A new football docuseries is now streaming CBS All Access. On Thanksgiving Day, the streaming service released Texas 6, and it focuses on the Strawn Greyhounds, a high school football team in Texas that plays six-man football. The first three episodes are now available on CBS All Access, and new episodes will be available on-demand weekly on Thursdays beginning Dec. 3.
Texas 6 looks at the Greyhounds' 2019 season, and they are looking to win their third consecutive 6-Man Football State Championship. They are led by coach Dewaine Lee who has led the Greyhounds to the 6-Man Football State Championship five different times and winning four of those appearances. Strawn, Texas is a very small town that only has over 600 people.
"The biggest difference [from 11-man] is the speed and the kids are playing both ways, which is an endurance feat," documentary filmmaker Jared Christopher said in an interview with the New York Post. "The hits can be more violent in six-man because they pick up so much speed. They are hitting, running and catching, but the field is 80 yards instead of 100. It still feels very much like football."
The rules are a little different for six-man football. As Christopher mentioned, the game is played on an 80-yard field rather than a traditional 100-yard field. Teams have to gain 15 yards from the line of scrimmage to gain a first down. There are only three offensive linemen on the line of scrimmage, which leaves two wide receivers and a quarterback.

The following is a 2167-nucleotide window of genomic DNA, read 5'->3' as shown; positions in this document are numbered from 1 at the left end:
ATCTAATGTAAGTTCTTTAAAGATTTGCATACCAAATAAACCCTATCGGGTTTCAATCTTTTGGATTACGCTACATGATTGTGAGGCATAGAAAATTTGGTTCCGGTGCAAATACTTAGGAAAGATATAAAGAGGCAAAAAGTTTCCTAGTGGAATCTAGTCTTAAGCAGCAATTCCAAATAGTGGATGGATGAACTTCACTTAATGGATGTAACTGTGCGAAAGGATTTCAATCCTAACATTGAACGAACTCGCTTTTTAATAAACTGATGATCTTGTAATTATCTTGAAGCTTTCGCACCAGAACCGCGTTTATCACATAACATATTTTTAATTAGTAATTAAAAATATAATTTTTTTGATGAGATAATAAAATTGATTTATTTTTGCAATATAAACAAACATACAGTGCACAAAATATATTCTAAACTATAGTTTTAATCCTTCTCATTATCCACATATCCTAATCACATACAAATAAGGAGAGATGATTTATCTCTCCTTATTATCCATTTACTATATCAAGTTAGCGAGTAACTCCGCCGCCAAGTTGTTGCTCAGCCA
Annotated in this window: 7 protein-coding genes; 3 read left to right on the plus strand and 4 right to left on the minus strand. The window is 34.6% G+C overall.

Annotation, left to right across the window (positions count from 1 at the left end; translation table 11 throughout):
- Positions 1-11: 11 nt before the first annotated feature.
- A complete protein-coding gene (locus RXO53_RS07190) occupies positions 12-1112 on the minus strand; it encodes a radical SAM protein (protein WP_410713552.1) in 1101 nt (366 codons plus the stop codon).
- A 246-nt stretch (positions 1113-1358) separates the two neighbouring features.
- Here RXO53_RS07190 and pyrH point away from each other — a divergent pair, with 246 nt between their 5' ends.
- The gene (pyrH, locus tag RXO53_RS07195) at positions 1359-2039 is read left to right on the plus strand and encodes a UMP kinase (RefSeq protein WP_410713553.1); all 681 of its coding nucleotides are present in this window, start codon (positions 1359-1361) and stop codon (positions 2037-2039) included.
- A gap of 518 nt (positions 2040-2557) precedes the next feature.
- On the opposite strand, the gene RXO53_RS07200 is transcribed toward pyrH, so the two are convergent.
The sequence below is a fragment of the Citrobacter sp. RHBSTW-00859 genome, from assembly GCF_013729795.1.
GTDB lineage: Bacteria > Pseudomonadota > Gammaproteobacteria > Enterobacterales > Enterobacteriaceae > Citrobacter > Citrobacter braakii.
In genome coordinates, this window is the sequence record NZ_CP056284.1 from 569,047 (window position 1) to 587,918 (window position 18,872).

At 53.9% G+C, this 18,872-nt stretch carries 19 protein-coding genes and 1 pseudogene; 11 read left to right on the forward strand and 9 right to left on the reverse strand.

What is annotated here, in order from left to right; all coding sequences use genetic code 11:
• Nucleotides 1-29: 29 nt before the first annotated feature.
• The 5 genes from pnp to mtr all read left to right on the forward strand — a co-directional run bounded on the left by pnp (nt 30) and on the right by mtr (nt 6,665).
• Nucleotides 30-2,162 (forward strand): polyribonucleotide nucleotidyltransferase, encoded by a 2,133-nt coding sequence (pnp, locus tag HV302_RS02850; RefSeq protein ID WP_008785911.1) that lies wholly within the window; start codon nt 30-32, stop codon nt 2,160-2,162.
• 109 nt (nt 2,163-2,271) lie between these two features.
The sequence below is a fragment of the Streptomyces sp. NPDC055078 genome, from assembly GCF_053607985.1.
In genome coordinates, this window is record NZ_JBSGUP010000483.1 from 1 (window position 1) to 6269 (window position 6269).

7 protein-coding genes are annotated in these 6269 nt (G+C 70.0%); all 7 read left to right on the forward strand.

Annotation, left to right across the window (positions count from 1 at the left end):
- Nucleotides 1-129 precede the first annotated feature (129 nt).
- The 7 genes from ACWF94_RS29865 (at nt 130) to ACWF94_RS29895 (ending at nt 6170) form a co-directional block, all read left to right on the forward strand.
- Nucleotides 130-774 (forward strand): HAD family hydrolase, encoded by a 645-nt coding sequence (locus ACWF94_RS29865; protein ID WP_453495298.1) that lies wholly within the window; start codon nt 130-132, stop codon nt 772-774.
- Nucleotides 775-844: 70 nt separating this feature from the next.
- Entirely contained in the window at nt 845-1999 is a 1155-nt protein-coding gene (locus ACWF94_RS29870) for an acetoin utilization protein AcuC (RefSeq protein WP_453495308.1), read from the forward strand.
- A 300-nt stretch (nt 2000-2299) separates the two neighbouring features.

In Texas 6, viewers get to meet some of the players including quarterback Blaze Duncan and J.W. Montgomery who is considered the team's star player. But Christopher said Lee is the story at "its very heart." He played college football at Eastern New Mexico University and got into six-man football after being hired as an assistant coach in a small high school in Texas in his early 20s.
"When I moved here, it was another level," Lee said to The Post. "People come out, and they know football and they support it. You can’t fool them. When I arrived, one kid told me, 'Coach, this is real football. We do it differently in Strawn.' I said, 'Good, me too.'"